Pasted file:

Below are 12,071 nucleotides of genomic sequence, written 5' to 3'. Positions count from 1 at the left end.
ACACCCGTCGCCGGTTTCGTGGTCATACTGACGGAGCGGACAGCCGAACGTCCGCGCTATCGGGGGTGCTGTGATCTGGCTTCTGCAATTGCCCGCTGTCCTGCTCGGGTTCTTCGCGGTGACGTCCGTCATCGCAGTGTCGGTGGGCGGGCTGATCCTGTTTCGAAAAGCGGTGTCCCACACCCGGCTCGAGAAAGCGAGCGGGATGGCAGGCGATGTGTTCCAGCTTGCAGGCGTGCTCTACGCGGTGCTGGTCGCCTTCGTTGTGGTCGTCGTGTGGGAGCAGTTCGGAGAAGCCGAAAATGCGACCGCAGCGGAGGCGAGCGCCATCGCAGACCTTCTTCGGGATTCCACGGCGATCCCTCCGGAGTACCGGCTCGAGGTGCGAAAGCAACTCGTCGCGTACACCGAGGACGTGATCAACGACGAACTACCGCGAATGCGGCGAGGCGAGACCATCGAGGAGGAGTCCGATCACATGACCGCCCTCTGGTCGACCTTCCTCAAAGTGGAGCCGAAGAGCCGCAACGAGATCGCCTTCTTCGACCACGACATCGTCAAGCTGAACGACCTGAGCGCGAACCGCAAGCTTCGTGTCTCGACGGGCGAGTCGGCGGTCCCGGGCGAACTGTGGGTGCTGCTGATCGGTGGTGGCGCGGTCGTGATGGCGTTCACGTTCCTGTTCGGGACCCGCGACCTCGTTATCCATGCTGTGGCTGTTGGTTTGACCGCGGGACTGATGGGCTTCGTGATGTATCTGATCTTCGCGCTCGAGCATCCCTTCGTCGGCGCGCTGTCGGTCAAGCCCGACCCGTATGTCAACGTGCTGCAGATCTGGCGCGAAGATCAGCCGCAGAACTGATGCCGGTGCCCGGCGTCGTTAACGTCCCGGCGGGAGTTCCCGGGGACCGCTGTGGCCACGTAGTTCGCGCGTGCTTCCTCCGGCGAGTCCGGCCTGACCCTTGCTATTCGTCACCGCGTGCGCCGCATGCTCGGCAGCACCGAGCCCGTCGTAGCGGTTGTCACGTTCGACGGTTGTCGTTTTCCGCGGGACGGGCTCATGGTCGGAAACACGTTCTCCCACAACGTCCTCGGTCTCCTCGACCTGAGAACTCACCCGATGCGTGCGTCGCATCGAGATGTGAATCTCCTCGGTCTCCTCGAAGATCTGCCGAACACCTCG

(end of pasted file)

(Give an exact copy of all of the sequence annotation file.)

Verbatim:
Below are 12,071 nucleotides of genomic sequence, written 5' to 3'. Positions count from 1 at the left end.
ACACCCGTCGCCGGTTTCGTGGTCATACTGACGGAGCGGACAGCCGAACGTCCGCGCTATCGGGGGTGCTGTGATCTGGCTTCTGCAATTGCCCGCTGTCCTGCTCGGGTTCTTCGCGGTGACGTCCGTCATCGCAGTGTCGGTGGGCGGGCTGATCCTGTTTCGAAAAGCGGTGTCCCACACCCGGCTCGAGAAAGCGAGCGGGATGGCAGGCGATGTGTTCCAGCTTGCAGGCGTGCTCTACGCGGTGCTGGTCGCCTTCGTTGTGGTCGTCGTGTGGGAGCAGTTCGGAGAAGCCGAAAATGCGACCGCAGCGGAGGCGAGCGCCATCGCAGACCTTCTTCGGGATTCCACGGCGATCCCTCCGGAGTACCGGCTCGAGGTGCGAAAGCAACTCGTCGCGTACACCGAGGACGTGATCAACGACGAACTACCGCGAATGCGGCGAGGCGAGACCATCGAGGAGGAGTCCGATCACATGACCGCCCTCTGGTCGACCTTCCTCAAAGTGGAGCCGAAGAGCCGCAACGAGATCGCCTTCTTCGACCACGACATCGTCAAGCTGAACGACCTGAGCGCGAACCGCAAGCTTCGTGTCTCGACGGGCGAGTCGGCGGTCCCGGGCGAACTGTGGGTGCTGCTGATCGGTGGTGGCGCGGTCGTGATGGCGTTCACGTTCCTGTTCGGGACCCGCGACCTCGTTATCCATGCTGTGGCTGTTGGTTTGACCGCGGGACTGATGGGCTTCGTGATGTATCTGATCTTCGCGCTCGAGCATCCCTTCGTCGGCGCGCTGTCGGTCAAGCCCGACCCGTATGTCAACGTGCTGCAGATCTGGCGCGAAGATCAGCCGCAGAACTGATGCCGGTGCCCGGCGTCGTTAACGTCCCGGCGGGAGTTCCCGGGGACCGCTGTGGCCACGTAGTTCGCGCGTGCTTCCTCCGGCGAGTCCGGCCTGACCCTTGCTATTCGTCACCGCGTGCGCCGCATGCTCGGCAGCACCGAGCCCGTCGTAGCGGTTGTCACGTTCGACGGTTGTCGTTTTCCGCGGGACGGGCTCATGGTCGGAAACACGTTCTCCCACAACGTCCTCGGTCTCCTCGACCTGAGAACTCACCCGATGCGTGCGTCGCATCGAGATGTGAATCTCCTCGGTCTCCTCGAAGATCTGCCGAACACCTCG